Discussion in 'Carothers Performance Knives' started by Lorien, Dec 3, 2020.

  1. oldmanwilly

    oldmanwilly Gold Member Gold Member

    Mar 7, 2014
    Can I start paying for one in installments? Say, $50.00 a month? How's about an entire whitetail worth of sausage for barter?
  2. Box_Opener

    Box_Opener Gold Member Gold Member

    Aug 21, 2018
    I love this, but you are killing me here! My wife is totally on to me.
    Organic556, jus_gus, evltcat and 2 others like this.
  3. moparsbob

    moparsbob Gold Member Gold Member

    May 6, 2014
  4. AntDog

    AntDog Gold Member Gold Member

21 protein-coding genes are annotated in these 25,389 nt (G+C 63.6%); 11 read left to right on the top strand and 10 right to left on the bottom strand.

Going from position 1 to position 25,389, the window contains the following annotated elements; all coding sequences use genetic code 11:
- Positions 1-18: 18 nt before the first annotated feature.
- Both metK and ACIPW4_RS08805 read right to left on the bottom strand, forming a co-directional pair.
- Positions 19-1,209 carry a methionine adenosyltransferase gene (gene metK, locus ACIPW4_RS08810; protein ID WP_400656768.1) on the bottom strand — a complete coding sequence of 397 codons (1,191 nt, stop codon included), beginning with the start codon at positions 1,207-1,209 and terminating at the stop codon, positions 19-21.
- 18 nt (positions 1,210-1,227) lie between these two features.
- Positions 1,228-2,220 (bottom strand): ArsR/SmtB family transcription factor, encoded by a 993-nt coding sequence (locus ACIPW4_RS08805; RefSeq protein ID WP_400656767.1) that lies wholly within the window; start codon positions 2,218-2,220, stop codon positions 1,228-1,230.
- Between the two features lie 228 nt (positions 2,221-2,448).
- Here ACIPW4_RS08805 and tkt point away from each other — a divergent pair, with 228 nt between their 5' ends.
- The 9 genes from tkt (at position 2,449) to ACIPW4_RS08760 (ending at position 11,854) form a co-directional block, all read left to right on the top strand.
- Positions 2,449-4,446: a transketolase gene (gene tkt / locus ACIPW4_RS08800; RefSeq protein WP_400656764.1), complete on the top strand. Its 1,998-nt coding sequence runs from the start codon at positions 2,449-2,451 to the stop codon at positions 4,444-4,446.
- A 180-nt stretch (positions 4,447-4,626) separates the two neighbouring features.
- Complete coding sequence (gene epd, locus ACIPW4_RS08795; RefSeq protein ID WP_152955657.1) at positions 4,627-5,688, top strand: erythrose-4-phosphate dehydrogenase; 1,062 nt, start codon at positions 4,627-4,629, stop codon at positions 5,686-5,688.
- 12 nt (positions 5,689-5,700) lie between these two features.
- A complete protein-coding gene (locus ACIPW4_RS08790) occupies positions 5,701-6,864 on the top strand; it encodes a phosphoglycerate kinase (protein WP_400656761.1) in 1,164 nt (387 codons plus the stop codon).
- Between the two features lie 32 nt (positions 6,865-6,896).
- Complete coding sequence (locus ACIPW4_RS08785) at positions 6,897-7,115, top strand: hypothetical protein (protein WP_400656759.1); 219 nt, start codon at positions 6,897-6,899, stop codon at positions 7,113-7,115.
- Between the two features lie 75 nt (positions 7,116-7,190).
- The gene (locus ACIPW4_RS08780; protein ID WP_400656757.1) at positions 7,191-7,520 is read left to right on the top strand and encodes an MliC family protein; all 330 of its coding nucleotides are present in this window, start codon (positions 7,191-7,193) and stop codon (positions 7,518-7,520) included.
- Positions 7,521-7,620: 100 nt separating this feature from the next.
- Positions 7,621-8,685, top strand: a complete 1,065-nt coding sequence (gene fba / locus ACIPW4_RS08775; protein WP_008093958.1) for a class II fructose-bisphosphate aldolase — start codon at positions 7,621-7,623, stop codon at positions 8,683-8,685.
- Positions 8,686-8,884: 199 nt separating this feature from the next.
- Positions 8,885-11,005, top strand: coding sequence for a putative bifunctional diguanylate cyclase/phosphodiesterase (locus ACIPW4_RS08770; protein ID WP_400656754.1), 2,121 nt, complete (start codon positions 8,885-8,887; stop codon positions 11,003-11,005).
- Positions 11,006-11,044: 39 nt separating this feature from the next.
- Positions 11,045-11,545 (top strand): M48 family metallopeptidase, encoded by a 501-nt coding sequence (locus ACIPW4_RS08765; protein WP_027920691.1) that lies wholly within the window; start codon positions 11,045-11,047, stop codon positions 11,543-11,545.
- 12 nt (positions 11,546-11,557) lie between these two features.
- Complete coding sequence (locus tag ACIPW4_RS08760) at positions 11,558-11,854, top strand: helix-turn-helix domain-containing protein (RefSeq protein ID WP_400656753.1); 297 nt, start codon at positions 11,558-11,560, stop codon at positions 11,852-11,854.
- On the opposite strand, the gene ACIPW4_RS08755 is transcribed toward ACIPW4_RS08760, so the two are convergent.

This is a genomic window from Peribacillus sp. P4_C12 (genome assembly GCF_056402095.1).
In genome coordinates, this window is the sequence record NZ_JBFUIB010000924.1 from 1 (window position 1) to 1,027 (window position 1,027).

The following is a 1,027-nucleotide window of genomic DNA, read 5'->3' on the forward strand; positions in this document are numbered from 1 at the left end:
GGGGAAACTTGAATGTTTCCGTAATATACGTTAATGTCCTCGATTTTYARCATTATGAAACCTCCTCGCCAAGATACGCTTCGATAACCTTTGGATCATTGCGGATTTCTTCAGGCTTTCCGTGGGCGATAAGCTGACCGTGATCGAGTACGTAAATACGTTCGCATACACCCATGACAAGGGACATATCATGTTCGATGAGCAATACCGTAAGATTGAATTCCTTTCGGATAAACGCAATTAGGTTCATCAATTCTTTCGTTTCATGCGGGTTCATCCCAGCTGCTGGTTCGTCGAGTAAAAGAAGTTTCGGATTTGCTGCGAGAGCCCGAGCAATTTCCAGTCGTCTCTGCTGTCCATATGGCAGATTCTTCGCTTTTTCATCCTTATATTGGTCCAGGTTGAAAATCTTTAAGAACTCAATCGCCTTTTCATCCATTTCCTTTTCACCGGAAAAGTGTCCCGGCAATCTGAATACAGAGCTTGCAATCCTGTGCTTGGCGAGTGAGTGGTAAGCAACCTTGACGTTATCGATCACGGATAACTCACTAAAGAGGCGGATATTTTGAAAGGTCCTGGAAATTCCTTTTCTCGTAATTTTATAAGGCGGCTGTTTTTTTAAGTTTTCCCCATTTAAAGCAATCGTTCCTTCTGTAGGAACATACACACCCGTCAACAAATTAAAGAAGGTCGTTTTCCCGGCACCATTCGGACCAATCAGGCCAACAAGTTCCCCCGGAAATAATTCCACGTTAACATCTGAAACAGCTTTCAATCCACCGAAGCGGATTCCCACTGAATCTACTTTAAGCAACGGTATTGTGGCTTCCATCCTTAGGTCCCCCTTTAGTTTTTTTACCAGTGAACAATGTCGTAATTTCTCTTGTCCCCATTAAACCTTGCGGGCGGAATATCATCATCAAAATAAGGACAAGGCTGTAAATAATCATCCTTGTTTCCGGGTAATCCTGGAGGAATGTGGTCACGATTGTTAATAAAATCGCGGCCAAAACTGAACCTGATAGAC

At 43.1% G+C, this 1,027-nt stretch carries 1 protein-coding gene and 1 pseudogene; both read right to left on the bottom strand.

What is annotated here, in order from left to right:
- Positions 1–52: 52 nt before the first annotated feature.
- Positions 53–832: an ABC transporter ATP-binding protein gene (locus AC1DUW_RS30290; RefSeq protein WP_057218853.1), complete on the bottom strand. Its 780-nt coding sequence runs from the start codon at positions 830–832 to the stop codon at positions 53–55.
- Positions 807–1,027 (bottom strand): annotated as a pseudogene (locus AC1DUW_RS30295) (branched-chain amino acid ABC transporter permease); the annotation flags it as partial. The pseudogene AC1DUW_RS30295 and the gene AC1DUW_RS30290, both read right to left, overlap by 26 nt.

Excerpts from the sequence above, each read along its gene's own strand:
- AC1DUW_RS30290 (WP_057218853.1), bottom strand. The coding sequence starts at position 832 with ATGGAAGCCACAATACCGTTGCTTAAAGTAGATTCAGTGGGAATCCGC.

Apr 3, 2001
    Now that’s badass. :thumbsup: Subscribed to see the build.
    91bravo, jus_gus and Odog27 like this.
  5. Casinostocks

    Casinostocks Factotum Gold Member

    Mar 20, 2016
    Never owned a Khukri although a while back was thinking about getting one which was an Italian interpretation of this type of knife (I know Nathan, a sacrilegious thought; right?!). Needless to say that a LA designed Khukri (TBH honest, I don't like the CPKhuk moniker as it sounds dirty) with Nathan's own flavor, spin and production prowesses will be another CPK barn burner. Anyhoo, I don't know much about this knife other than the name so naturally keeping an eye on this thread.